3. Wow Sondra I couldn’t be happier for you than I am right now … Your words made me tear up coz I know the struggle this year has been …
    But joy comes in the morning!
    We loved seeing the completed barns with Pete Jr and Pete Monday! I just can’t imagine the joy after those cow came home on Tuesday! I just can’t be happier for you than I am right now!

  4. Sondra, what a Faith Journey. Congratulations! Such excitement. You made me cry for your joy. I really want a tour of this masterpiece of an operation! Continue to follow in the steps He provides. Many blessings

  5. Reading this article brought tears spilling down my face. As a small child, I saw my grandparents sell the little farm that had belonged to generations of our family. I know the character that comes from this kind of upbringing. The fourth generation of this story’s particular farm family has a sweet spot in my heart, and I am so happy for their achievements and perseverance in the face of great challenge.

  6. what a great family,I’m sure glad I had the chance to work on this project,a lot of hard work but everyone stayed in high spirits, wishing the best

  7. And this is a solemn remind as to why I still do this line of work! Truimph under trial! (And watching the next generation grow, young and old, through it all) Many may not understand or expect me too as I only work for a dairy but if you know me and this industry (I mean truly know) you’ll know where I’m coming from.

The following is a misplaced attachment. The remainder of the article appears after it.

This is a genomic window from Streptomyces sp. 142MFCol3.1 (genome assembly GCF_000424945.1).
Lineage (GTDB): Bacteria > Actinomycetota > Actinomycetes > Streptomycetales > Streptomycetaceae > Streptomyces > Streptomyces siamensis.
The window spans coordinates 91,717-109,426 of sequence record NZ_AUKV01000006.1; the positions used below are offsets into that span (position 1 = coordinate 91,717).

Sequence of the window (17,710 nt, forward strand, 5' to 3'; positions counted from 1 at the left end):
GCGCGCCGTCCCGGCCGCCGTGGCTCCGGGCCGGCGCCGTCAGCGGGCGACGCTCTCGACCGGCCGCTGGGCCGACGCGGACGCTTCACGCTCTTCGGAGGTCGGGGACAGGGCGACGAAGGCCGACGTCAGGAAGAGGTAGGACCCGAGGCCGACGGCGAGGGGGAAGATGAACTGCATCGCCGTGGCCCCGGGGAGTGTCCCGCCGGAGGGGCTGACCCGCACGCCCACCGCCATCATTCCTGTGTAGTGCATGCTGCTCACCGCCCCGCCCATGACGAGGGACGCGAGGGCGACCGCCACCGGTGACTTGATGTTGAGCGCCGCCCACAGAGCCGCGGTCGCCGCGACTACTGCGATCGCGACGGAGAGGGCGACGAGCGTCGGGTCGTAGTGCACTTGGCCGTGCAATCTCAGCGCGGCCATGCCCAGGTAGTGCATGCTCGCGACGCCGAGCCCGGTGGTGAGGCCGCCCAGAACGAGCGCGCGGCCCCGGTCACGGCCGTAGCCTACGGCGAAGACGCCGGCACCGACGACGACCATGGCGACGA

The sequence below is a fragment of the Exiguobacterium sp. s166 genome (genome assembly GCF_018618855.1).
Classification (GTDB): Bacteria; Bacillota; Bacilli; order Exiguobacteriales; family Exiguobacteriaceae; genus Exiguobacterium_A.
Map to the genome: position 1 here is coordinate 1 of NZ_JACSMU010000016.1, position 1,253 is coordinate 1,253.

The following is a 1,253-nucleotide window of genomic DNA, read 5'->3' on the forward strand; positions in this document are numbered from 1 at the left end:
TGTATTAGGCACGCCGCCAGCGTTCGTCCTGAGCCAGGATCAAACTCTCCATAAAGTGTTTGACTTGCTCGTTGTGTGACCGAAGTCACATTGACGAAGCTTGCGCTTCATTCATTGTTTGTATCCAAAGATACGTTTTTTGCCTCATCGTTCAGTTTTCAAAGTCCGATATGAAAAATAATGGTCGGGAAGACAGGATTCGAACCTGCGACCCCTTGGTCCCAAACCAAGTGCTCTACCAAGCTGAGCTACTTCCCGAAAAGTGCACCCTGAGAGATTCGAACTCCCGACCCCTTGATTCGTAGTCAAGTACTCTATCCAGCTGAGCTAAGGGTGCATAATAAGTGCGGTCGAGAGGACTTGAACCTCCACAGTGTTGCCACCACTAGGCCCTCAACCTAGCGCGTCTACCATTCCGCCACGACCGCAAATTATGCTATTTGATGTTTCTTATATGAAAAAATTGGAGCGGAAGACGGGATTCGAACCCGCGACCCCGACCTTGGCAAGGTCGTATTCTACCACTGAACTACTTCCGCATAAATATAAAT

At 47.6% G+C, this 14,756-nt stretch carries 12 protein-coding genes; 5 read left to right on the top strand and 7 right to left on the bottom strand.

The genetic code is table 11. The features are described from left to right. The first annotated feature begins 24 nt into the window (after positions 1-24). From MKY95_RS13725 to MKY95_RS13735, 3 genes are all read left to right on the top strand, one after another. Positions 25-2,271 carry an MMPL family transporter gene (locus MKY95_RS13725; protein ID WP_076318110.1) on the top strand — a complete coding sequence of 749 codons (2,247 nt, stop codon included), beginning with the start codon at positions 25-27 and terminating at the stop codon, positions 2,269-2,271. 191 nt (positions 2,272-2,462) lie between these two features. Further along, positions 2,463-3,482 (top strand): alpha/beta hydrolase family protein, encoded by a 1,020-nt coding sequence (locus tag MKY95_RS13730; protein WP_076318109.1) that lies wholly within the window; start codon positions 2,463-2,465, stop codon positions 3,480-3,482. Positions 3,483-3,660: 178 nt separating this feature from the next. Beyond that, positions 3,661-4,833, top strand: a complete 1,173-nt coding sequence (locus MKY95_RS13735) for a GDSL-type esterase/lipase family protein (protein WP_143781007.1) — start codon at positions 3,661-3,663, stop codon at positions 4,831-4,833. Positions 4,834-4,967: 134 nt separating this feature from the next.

1. Absolutely. Anyone fully invested in this work day after grueling day has planted their stake. We are so thankful for all who have farming “in their blood” and get why we do what we do, too.

  8. I want to congratulate you on this successful transition into the this new part of your life. On Tuesday afternoon with the start up of this modern parlor I saw the pride on all of your faces. It made feel very happy for the whole family.

  9. Because I am of their generation, lived through the same farming struggles experienced in those days, my first thought in looking at your photos, is “how proud Betty and Lloyd must be”. Congratulations.